years 1987 street fighter was not the first fighting game – see ao Yie Ar Kung Fu and Karate champion– but it remains the most influential. The game introduced three levels of attack speed and power for punches and kicks mapped to six buttons (replacing an earlier version with pressure-sensitive pads), and offered three special attacks that require a specific combination of button presses and joystick movements used to be. street fighter was much more complex than the trivial title suggested.
Street Fighter II improved on its predecessor to the point of being almost unrecognizable. Eight playable characters. Massively improved graphics. A combo system that – though legend has it that came about by accident rather than by design – resulted in tremendous depth. For ’90s kids who randomly pop up around a coveted cupboard in a local chippy, mini taxi station, arcade or wherever, street fighter was a rite of passage.
Many of those kids, myself included, competed in tournaments. A lucky few became superstars. Others became heroes. Despite its ups and downs, especially when it comes to female contestants, the fighting game community has emerged from street fighter continues to bloom. Arguably the largest fighting game tournament in the world with a prize pool of over $300,000 (£200,000), the 2015 Evo Tournament was watched by just under four million people. The most popular game in the tournament? Ultra Street Fighter IV, which attracted more than 250,000 viewers on Twitch during the memorable finale between Momochi and Gamerbee. Sure, Evo could ostensibly be more than just that street fighter thanks to having games like Super Smash Bros. Melee and Killer Instinct on his grid. But for the average Joe who may not know his high kick from his Hadouken, street fighter is Evo.
This, of course, poses a problem for Capcom. How can replace it Street Fighter IV, a game many have spent most of the decade trying to master? How do you introduce a user-friendly, intuitive and attractive game without alienating existing fans and followers? I had my doubts. After all, I’ve also spent much of my career perfecting the art of playing street fighter. Why would I want to delete all that and start over? People gave Capcom hell for releasing tweaked versions of the same game over the years—Super Street Fighter IV, Super Street Fighter IV: Arcade Edition, Ultra Street Fighter IV– but as a pro, this was exactly what I wanted: a modified version of the game with better balance and a few new characters. And that’s what I hoped Street Fighter V would deliver. I wanted Ultra SFIV: Enhanced Edition. I wanted Capcom to acknowledge all the hard work I put into the game. I wanted things to be easy.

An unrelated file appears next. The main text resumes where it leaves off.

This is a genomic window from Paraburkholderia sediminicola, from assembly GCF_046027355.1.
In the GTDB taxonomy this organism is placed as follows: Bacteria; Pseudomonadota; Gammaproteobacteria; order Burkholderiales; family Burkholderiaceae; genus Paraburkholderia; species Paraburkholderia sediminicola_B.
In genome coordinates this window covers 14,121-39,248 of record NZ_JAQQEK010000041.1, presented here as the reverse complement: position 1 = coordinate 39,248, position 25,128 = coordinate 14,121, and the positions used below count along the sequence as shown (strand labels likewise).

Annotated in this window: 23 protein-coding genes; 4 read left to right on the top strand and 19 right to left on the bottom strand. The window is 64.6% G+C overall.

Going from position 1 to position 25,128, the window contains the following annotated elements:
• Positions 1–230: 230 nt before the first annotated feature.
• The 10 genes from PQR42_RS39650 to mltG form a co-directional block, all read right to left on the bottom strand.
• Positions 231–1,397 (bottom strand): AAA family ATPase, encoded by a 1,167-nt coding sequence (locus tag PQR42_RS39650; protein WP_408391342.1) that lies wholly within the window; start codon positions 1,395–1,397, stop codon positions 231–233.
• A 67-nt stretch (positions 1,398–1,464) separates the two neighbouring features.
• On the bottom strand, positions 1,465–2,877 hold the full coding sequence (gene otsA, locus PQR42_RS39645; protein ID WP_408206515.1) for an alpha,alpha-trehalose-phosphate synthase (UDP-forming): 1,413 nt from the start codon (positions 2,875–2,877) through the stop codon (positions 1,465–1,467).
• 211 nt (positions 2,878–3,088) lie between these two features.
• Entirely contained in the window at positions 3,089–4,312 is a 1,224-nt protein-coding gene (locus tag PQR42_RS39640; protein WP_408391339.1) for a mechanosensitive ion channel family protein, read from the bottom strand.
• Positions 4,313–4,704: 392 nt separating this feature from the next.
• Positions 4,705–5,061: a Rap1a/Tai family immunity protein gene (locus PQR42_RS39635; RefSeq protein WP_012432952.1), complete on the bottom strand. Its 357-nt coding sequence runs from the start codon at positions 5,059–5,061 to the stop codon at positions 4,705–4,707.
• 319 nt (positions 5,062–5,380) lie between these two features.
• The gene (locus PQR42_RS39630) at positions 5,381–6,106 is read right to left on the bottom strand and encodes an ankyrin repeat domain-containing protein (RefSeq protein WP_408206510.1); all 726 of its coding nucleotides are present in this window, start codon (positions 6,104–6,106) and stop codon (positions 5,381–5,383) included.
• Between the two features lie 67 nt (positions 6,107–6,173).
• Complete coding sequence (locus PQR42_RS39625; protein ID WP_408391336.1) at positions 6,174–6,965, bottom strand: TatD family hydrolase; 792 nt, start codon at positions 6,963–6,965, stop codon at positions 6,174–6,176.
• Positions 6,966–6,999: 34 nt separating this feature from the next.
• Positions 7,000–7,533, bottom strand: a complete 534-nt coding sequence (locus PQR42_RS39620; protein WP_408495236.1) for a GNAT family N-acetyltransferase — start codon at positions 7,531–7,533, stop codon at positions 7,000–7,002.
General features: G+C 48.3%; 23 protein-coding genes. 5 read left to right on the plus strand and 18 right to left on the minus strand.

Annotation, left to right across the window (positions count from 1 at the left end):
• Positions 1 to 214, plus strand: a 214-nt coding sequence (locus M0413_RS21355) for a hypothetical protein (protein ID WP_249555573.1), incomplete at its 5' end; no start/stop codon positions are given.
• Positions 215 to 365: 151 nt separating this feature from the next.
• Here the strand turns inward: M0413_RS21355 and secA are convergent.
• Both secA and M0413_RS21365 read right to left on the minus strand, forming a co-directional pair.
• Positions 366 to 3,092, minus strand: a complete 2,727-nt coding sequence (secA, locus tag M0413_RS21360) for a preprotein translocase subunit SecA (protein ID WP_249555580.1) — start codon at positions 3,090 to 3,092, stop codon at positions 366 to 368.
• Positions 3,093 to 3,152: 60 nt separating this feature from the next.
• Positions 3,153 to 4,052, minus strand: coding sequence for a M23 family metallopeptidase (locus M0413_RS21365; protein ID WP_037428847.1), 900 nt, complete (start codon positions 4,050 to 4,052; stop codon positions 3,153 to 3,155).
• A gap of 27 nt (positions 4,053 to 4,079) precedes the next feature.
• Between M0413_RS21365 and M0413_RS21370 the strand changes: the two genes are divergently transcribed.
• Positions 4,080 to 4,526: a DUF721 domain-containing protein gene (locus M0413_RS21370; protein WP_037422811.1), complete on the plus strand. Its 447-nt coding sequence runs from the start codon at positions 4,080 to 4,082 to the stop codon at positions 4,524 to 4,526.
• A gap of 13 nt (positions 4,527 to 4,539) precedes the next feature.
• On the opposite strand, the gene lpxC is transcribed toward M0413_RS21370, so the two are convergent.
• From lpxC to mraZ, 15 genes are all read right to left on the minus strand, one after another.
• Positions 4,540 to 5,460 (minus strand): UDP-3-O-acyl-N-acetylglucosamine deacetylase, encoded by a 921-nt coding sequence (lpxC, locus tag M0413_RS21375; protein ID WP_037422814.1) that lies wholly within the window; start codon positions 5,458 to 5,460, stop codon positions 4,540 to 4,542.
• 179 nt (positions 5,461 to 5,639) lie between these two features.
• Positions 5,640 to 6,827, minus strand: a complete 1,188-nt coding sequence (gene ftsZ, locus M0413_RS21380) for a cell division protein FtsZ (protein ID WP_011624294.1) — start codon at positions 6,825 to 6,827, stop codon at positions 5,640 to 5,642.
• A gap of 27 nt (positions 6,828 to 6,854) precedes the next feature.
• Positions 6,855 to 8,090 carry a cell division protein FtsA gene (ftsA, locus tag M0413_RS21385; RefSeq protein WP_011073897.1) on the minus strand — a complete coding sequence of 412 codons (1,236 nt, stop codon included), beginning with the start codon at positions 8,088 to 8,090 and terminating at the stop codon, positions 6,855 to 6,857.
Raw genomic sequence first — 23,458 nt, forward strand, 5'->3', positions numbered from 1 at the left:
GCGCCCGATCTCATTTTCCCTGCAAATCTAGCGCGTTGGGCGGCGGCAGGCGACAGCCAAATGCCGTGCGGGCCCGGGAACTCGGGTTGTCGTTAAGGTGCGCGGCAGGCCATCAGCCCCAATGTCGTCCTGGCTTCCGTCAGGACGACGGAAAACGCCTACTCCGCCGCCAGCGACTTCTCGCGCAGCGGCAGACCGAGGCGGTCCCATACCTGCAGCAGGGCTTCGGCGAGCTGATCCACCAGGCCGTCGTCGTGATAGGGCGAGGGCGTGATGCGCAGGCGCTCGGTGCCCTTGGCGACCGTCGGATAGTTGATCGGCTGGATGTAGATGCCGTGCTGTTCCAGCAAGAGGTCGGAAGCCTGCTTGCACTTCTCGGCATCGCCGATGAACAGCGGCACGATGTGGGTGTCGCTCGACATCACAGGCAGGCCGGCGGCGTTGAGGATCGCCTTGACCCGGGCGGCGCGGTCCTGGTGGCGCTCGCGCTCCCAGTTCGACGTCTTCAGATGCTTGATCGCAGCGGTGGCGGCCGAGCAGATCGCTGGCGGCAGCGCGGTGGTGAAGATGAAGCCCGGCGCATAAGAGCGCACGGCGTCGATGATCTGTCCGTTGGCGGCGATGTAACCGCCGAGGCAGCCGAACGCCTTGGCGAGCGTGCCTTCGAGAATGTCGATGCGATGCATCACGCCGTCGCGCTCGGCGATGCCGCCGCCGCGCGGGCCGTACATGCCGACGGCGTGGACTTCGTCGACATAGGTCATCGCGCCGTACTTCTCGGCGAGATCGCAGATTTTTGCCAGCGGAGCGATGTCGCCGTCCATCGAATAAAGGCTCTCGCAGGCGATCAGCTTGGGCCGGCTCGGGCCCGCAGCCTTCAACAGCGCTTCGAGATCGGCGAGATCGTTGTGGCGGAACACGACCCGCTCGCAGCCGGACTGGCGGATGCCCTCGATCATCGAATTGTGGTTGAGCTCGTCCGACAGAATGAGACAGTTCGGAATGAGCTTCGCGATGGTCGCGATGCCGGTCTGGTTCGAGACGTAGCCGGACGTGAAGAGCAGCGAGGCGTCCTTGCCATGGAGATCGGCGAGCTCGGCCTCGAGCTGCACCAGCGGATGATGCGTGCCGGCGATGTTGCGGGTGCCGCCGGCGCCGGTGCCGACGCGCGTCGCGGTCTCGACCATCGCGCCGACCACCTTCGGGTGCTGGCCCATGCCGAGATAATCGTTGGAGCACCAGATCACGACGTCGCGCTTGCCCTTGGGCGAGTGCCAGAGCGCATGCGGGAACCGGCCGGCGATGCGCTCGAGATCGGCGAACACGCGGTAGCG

Of course that didn’t happen. Street Fighter II was dramatically different street fighter thanks to a heavily revised combat system. Street Fighter III‘s parry system – which allowed players to deflect attacks without taking damage with precise timing – changed the way the game was played compared to Street Fighter II. When Street Fighter IV was announced, all I could think about was how Capcom would update the parry system. When I saw that SFIV had no defense system, I was just as disappointed as during Michelangelo’s “gun amnesty” in the 1980s when the famous Teenage Mutant Hero Turtle‘s nunchucks were suddenly replaced by a much less attractive grappling hook. Hero Turtles indeed.
Street Fighter V offers a fresh HUD, music score and new stages. It has a list of new characters. And most importantly, character ranges, normal moves, special moves, and supers are all different from SFIV. This is topped off with an adjusted game speed and the removal of the focus attack in favor of new “V-Trigger” powers. The beloved Focus, Attack, Dash, Cancel routine SFIV players – where you perform a special or normal move and cancel mid-animation by pressing Focus Attack and dashing forward, allowing you to quickly perform another move – has become useless.
It would be easy to be bitter like many in the street fighter community have been. But because the game is so different, SFV has given failed fighters and newcomers a clear direction, a new chance for victory. Many players felt they missed the boat at a high level street fighter play during the long SFIV period, and unless you were a player dedicated to mastering the game, catching up was next to impossible due to the plethora of patches and updates Capcom threw into the game. SFV wipes the slate clean. You have the players who feel like they missed their chance and want to prove their worth. You have the professional players who want to show that their skills are not limited to just one game. You have the current SFIV champions who want to keep their crowns ahead. Everyone has a motive to learn.
In addition to players, there are other parties that invest in the success of SFV. There are content creators, such as those who want to be the next professional shoutcaster (commentator) at high level events – an important role that conveys to an audience and to potential sponsors that street fighter is more than just releasing dopamine on buttons, it’s a game of instinct, creativity, speed and agility. Then there are those who want to host major tournaments (and turn them into annual successes) or those who want to be the next social media giants with street fighter contents. Everything was set in stone with SFIV: the players, the pros, the commentators, the events and the champions. But everyone now has a renewed chance at victory.